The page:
Since the reason for the secessions and the formation of the Confederacy was the preservation of a system of race-based subjugation  it's curious that nothing is said in the Confederate Constitution about limiting citizenship, or the vote, or anything to just the White race. The word "White" never appears. Did they think it was too obvious to mention? That would be an odd thing to think. All of the revisions made to the Constitution relating to slavery, were made to make explicit things they believed understood by all that had been interpreted by the rest of the Union in ways that hurt slave owners. How difficult would it have been to shove in a sentence that said only White folk could become citizens and exercise the rights of citizenship. Perhaps, to them, it was so obvious that they didn't think to mention it.

Next: Big Government, States' Rights, and the Rest of the Confederate Constitution.

* I was always under the impression that Louisiana Freemen did have the right to vote. Does anyone know the details on this?

4 comments:

Greg said...

Great piece. For now I have only a couple of comments.

First, someone should make a Word document (but please use Libra Office not MS Office) out of the US Constitution (is there such a thing now?) and then use "track changes" to make it into the CSA constitution.

Second, I'd love your take on the two constitutions that made up what was to become a big chunk of South Africa (later on) in the mid 19th century, the South African Republic and the Orange Free State. The two countries wrote their constitutions at about the same time as British Rule was ending, but used entirely different approaches and came up with very different results.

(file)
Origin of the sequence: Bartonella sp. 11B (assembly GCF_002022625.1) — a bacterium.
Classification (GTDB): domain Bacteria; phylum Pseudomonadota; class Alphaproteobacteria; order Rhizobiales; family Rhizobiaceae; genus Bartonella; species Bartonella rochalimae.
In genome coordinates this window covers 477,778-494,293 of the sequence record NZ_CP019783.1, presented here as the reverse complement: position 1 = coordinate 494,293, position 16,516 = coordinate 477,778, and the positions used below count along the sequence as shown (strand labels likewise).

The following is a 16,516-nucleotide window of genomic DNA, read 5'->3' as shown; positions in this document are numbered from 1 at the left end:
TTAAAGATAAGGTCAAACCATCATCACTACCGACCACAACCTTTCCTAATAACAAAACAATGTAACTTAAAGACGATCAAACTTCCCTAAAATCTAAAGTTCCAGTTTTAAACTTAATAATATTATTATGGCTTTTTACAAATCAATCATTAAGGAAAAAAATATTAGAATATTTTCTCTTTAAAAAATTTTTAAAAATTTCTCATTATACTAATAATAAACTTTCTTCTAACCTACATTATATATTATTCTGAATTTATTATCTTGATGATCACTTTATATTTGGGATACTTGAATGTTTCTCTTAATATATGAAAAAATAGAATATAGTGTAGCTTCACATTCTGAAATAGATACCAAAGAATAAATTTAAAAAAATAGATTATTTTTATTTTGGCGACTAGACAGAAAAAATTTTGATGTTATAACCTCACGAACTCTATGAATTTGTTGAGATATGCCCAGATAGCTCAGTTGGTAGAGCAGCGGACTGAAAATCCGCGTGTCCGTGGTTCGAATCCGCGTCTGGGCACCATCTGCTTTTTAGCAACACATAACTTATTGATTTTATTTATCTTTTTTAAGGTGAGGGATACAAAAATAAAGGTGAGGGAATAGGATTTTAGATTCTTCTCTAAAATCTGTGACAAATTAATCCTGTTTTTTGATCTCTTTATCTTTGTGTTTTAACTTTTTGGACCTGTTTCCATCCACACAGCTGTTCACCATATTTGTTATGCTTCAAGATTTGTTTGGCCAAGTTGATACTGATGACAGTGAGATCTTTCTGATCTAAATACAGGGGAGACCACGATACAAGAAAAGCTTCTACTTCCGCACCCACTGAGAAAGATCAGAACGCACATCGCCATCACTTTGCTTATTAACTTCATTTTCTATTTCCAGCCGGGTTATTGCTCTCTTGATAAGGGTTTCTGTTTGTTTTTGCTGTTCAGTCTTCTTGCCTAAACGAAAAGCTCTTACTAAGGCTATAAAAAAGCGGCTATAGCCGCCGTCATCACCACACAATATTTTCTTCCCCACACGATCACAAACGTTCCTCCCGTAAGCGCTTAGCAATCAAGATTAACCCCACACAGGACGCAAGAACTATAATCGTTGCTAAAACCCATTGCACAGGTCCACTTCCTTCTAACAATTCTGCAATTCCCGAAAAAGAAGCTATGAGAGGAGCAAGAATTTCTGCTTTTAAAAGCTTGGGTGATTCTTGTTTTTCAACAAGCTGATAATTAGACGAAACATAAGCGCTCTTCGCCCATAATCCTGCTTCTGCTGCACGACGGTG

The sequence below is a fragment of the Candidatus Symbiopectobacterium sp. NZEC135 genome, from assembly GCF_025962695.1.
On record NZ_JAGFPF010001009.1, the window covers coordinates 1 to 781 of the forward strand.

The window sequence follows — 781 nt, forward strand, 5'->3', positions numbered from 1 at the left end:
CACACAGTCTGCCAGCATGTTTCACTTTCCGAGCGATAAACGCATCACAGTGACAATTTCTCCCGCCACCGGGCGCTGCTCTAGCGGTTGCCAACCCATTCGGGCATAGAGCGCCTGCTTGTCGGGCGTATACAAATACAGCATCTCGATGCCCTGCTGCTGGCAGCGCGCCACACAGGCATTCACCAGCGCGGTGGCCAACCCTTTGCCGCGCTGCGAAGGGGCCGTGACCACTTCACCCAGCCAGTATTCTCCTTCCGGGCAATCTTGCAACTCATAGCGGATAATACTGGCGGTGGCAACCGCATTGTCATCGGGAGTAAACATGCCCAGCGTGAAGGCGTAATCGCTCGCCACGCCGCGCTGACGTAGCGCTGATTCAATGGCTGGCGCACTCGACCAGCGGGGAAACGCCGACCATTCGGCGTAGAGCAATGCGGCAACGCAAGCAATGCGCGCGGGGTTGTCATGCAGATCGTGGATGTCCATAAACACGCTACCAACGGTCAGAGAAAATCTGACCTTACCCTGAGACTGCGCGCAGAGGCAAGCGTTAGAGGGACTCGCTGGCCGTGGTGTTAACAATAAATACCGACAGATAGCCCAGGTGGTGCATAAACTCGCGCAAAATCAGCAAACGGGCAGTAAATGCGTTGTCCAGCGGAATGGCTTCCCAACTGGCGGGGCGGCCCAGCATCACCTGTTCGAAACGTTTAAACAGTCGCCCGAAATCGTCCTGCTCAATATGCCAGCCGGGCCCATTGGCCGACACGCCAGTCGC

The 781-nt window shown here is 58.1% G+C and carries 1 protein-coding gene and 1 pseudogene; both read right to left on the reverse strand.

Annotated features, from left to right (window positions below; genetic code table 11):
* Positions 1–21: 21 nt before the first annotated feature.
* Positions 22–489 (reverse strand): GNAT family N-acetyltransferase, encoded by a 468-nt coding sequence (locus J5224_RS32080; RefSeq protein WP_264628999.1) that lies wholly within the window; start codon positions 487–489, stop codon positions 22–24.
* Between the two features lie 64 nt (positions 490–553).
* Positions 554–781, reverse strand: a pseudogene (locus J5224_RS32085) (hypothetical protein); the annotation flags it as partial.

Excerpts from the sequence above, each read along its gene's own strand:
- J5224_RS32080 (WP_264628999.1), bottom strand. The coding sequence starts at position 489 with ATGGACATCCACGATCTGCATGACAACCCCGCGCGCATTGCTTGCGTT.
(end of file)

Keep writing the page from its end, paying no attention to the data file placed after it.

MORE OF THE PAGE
You read Dutch, right?

John McKay said...

In working on the book I have translated French, German, Latin, Russian, Danish, Swedish, Hungarian, Proven├žal, and Dutch, but no Afrikaans. You know that Colonial South Africa was one of my graduate specialties, so you're just taunting me, aren't you?

Greg said...

I am taunting you.

There are elephants in South Africa, by the way. In case you did not know that.

The Dutch you translated: was any of that from historic documents? Afrikaans is like some living dialects to the extent that some Dutchmen are quickly comfortable, and the two languages diverged recently enough that historical Dutch and historical Afrikaans would be closer. In fact, I'd suspect that you'd find the idiom of RSA writing and Orange Free State writing to be more different from each other in some areas than 1850s Dutch vs. 1850s Afrikaans.

Greg said...

I am taunting you.

There are elephants in South Africa, by the way. In case you did not know that.

The Dutch you translated: was any of that from historic documents? Afrikaans is like some living dialects to the extent that some Dutchmen are quickly comfortable, and the two languages diverged recently enough that historical Dutch and historical Afrikaans would be closer. In fact, I'd suspect that you'd find the idiom of RSA writing and Orange Free State writing to be more different from each other in some areas than 1850s Dutch vs. 1850s Afrikaans.